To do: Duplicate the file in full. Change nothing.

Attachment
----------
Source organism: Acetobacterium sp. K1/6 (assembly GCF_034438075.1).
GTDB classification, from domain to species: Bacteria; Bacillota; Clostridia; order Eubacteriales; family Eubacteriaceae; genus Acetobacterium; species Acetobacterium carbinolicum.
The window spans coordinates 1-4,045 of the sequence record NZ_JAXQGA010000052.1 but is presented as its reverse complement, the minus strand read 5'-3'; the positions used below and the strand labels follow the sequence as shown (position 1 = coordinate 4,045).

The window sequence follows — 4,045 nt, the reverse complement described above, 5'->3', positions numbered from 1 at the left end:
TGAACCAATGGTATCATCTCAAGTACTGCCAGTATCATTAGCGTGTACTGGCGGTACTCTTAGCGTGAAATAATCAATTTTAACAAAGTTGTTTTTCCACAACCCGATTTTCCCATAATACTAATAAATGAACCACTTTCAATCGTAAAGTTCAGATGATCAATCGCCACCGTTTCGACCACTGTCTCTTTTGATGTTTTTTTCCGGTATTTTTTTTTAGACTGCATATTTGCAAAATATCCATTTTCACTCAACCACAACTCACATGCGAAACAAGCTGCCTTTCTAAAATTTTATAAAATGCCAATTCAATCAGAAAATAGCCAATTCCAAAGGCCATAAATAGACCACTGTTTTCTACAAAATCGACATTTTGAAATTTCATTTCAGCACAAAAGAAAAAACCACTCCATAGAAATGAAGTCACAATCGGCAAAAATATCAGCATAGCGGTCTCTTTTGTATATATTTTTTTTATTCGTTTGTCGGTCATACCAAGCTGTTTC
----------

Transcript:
Source organism: Acetobacterium sp. K1/6 (assembly GCF_034438075.1).
GTDB classification, from domain to species: Bacteria; Bacillota; Clostridia; order Eubacteriales; family Eubacteriaceae; genus Acetobacterium; species Acetobacterium carbinolicum.
The window spans coordinates 1-4,045 of the sequence record NZ_JAXQGA010000052.1 but is presented as its reverse complement, the minus strand read 5'-3'; the positions used below and the strand labels follow the sequence as shown (position 1 = coordinate 4,045).

The window sequence follows — 4,045 nt, the reverse complement described above, 5'->3', positions numbered from 1 at the left end:
TGAACCAATGGTATCATCTCAAGTACTGCCAGTATCATTAGCGTGTACTGGCGGTACTCTTAGCGTGAAATAATCAATTTTAACAAAGTTGTTTTTCCACAACCCGATTTTCCCATAATACTAATAAATGAACCACTTTCAATCGTAAAGTTCAGATGATCAATCGCCACCGTTTCGACCACTGTCTCTTTTGATGTTTTTTTCCGGTATTTTTTTTTAGACTGCATATTTGCAAAATATCCATTTTCACTCAACCACAACTCACATGCGAAACAAGCTGCCTTTCTAAAATTTTATAAAATGCCAATTCAATCAGAAAATAGCCAATTCCAAAGGCCATAAATAGACCACTGTTTTCTACAAAATCGACATTTTGAAATTTCATTTCAGCACAAAAGAAAAAACCACTCCATAGAAATGAAGTCACAATCGGCAAAAATATCAGCATAGCGGTCTCTTTTGTATATATTTTTTTTATTCGTTTGTCGGTCATACCAAGCTGTTTC